Is Long Term Investing a safer bet?

There are many different opinions on the safety of long term investing. The best answer to the question in my view is:

It’s relatively safe if you don’t buy at the end of a major boom period. Let me explain why I have this view.

If we are to speculate where the major stock markets will be in say 30 years time, we realistically only have past performance to use. Whilst history often does repeat itself in the financial markets, it is certainly not guaranteed.

A good example of history repeating itself is the 2008 financial crisis and subsequent recession. Although not identical, there was a similar financial crisis in the 1930s with a subsequent recession. The root cause of this recession/depression was people taking on too much debt. I know it may seem like I am straying off topic quite a bit here, but the reason will soon become clear.

In the early 1920s, the low was down at around 70 points, after this a major boom occured, this was often known as “the roaring 20′s”. By 1928, the boom pushed the dow upto 380 points.

You can see on the chart below what happened next.

1930s dow jones chart

In 1928 there was a major stock market crash. The dow fell from the high of 380 all the way down to just 44 points in the space of three years. This is a loss of around 89%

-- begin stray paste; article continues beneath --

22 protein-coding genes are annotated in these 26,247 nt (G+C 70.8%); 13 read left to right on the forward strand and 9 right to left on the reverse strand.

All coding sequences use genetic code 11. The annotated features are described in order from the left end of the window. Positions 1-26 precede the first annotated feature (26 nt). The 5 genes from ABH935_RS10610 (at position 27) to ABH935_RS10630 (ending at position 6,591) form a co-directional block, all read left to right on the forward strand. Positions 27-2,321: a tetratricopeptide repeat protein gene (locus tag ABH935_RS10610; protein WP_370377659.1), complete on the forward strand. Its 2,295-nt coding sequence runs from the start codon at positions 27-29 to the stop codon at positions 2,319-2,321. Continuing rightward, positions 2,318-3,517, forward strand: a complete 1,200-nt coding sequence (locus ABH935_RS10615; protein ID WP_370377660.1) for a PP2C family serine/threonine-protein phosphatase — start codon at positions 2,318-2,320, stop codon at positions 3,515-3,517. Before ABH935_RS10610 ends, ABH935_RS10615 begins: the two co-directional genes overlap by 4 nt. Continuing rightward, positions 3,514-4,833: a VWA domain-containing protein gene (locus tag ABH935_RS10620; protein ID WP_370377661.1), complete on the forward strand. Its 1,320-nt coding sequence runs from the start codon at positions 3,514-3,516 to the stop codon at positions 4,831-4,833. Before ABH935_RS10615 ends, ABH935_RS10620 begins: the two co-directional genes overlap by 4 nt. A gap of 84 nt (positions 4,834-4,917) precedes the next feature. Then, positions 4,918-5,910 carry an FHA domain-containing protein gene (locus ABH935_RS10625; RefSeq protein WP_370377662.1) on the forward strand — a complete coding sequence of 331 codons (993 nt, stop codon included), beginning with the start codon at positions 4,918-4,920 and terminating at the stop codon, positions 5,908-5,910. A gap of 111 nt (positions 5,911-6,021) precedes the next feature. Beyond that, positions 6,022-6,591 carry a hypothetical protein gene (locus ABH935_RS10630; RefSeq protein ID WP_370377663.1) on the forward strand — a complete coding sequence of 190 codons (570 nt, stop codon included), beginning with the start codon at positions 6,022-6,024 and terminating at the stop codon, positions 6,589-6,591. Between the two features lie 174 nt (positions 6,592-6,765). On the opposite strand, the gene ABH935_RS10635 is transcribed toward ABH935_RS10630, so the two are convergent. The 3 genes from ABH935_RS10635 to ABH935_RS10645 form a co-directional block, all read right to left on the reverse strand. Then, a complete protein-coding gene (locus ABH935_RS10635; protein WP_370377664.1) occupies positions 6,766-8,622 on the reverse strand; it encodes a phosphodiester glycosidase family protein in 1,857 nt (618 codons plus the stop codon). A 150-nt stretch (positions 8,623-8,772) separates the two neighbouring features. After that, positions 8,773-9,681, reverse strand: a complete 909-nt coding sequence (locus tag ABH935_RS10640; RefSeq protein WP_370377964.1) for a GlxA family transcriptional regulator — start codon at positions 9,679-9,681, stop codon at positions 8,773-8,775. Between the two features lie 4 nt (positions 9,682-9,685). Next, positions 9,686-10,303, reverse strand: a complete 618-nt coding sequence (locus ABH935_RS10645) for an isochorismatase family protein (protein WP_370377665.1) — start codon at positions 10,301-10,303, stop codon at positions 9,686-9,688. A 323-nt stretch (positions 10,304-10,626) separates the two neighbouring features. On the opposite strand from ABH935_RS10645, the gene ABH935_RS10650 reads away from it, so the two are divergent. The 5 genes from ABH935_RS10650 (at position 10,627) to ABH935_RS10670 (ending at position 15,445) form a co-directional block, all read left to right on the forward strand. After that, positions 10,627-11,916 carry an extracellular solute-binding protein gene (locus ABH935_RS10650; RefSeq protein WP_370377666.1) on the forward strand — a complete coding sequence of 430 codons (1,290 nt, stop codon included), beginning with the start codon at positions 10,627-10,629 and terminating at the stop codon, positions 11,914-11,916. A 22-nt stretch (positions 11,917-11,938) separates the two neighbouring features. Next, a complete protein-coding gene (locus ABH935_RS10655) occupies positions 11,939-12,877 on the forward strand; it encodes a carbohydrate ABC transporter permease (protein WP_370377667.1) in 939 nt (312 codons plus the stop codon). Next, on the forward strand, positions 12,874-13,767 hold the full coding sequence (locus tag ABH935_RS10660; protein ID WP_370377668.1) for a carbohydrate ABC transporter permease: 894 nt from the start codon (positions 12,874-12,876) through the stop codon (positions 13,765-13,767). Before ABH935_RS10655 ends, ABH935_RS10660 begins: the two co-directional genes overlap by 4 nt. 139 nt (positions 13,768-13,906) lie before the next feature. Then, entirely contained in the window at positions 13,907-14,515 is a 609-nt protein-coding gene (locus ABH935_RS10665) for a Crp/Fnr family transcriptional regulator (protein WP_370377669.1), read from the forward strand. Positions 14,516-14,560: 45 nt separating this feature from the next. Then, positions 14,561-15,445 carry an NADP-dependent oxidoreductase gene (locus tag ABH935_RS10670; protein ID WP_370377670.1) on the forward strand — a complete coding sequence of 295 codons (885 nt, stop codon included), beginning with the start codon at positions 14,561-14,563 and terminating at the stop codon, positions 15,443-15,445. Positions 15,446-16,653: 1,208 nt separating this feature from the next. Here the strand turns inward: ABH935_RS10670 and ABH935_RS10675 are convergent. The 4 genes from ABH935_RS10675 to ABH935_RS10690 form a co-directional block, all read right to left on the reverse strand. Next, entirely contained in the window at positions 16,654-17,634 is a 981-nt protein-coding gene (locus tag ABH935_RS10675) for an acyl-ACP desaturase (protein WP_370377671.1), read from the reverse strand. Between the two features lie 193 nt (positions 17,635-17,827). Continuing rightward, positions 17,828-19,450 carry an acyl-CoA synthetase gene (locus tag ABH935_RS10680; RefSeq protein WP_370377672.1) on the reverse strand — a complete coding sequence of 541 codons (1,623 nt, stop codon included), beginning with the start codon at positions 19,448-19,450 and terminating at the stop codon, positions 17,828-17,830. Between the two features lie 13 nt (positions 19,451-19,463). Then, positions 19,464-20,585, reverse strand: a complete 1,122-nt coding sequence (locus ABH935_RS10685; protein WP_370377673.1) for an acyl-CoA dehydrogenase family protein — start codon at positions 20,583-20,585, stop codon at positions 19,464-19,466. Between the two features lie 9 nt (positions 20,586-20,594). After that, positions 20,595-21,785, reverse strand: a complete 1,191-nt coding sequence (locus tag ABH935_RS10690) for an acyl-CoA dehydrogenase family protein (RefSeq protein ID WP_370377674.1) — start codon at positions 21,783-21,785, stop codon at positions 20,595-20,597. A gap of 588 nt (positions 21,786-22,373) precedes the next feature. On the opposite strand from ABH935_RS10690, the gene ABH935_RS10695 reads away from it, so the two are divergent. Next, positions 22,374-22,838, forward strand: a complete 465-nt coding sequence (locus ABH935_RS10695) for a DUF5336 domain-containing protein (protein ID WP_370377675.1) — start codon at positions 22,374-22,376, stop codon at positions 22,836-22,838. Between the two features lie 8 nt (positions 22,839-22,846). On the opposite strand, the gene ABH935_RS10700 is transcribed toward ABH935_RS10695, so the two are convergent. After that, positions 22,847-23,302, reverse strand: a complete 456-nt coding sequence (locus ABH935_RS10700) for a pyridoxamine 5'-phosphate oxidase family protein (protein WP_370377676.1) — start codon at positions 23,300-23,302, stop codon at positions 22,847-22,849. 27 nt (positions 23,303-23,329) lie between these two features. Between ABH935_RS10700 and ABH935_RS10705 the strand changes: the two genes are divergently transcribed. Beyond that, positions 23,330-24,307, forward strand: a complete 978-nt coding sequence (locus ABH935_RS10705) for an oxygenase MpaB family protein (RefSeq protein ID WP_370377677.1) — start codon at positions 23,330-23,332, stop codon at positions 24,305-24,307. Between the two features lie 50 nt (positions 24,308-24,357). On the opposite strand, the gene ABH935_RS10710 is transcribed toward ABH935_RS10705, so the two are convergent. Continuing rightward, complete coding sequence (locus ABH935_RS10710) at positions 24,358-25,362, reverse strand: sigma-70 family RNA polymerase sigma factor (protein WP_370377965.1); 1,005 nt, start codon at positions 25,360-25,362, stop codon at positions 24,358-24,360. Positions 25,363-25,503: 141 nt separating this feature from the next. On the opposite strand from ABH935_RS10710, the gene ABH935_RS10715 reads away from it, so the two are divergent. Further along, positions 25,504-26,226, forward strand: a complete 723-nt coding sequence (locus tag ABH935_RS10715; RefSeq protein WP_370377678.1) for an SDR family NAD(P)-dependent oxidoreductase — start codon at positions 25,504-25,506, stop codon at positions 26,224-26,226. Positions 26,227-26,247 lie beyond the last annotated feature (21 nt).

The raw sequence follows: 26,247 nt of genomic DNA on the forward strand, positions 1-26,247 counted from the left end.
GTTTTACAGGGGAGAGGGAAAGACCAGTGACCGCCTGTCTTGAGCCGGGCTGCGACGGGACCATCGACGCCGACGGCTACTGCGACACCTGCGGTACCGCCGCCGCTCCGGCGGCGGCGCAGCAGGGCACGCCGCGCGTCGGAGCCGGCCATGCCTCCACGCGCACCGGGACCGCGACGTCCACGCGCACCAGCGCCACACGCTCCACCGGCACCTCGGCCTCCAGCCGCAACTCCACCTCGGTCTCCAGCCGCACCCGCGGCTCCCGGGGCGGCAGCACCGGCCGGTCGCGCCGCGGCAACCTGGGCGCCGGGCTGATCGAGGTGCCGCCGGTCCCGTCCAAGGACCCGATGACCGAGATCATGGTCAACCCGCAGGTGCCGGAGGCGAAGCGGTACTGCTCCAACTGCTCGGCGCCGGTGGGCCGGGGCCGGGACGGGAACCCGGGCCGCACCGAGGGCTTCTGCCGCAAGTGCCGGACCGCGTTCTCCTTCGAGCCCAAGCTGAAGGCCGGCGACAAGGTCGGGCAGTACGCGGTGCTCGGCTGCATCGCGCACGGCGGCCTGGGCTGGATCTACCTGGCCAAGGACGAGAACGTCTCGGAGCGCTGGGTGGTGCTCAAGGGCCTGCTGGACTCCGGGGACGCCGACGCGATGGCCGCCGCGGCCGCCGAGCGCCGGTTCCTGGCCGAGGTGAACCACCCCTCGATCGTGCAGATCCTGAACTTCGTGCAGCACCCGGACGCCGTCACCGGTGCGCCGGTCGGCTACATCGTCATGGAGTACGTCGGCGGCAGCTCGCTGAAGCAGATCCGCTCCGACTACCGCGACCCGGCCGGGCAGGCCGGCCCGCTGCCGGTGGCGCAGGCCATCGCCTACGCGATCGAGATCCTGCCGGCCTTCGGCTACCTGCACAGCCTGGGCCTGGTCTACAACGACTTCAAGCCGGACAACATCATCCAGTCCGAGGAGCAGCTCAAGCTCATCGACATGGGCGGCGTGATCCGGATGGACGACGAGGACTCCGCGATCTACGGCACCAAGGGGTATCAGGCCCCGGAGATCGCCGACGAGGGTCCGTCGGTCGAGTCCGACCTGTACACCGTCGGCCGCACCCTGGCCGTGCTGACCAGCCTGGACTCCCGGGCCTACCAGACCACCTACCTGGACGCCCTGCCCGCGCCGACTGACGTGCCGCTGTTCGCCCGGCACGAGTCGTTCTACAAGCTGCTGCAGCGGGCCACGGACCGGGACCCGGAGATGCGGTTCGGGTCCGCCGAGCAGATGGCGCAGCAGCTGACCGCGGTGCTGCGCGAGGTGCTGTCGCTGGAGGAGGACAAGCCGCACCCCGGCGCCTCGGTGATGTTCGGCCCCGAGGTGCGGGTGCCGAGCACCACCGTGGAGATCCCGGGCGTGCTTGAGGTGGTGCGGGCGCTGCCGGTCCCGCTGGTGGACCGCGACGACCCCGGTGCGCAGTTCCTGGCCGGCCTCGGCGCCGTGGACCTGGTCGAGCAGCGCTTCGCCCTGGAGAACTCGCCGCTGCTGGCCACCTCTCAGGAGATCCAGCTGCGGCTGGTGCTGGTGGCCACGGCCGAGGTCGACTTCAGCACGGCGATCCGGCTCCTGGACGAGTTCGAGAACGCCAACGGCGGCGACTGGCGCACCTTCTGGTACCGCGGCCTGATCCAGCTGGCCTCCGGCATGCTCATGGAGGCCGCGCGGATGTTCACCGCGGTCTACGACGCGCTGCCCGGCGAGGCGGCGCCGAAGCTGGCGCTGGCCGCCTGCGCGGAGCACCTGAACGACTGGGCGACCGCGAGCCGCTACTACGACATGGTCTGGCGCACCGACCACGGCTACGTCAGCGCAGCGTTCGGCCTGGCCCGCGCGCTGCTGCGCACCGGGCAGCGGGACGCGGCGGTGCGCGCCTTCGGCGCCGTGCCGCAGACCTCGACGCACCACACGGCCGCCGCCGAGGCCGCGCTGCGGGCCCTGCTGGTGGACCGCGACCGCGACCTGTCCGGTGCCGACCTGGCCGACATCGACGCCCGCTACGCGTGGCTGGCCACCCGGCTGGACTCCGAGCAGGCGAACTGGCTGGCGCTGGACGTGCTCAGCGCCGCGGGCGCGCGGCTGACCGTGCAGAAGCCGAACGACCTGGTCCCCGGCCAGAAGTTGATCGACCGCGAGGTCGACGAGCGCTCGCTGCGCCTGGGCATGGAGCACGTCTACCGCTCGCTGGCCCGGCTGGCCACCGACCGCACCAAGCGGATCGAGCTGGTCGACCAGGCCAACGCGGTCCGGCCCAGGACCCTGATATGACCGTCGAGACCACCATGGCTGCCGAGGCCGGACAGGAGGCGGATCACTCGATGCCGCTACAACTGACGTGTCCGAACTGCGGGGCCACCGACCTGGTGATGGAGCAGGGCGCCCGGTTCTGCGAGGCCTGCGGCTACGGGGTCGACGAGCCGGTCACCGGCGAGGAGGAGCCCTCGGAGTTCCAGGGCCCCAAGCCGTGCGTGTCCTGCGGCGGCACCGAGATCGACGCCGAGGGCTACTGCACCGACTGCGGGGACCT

It was not until the mid 1950′s that those 380 levels were reached again and if we are to factor inflation into the equation, it is around 1967.

So there you have it, if you invest at the wrong time, history has shown us that even over a 30 year period, long term investing is not neccerily a safe bet.

Does timing matter with a buy and hold strategy?

Many people argue that timing is not important if you are are using a buy and hold stratetgy. Personally I beleive it is true to a degree.

I think long term investing in the stock market is about as safe as you are going to get if you apply basic common sense. If there been a huge boom for a whole decade, where the market has gained several hundred percent, then buying at the top of it could be a very bad move as demonstrated in the 1920s.

However, lets look at the oposite scenario. Using the same example, if you bought in 1932 when the price was 50 and held it to 1954 that could have earned you around 760% over the 22 years. This is an average compounded return just shy of 10% per year.

Other significant stock market crashes occured in 1987, 2002 and 2008.

So in answer to the question, yes timing can be very important. However, as it’s unrealistic to expect to get the timing perfect, as long as you don’t buy after a very long bull run, you can greatly increase your chance of success.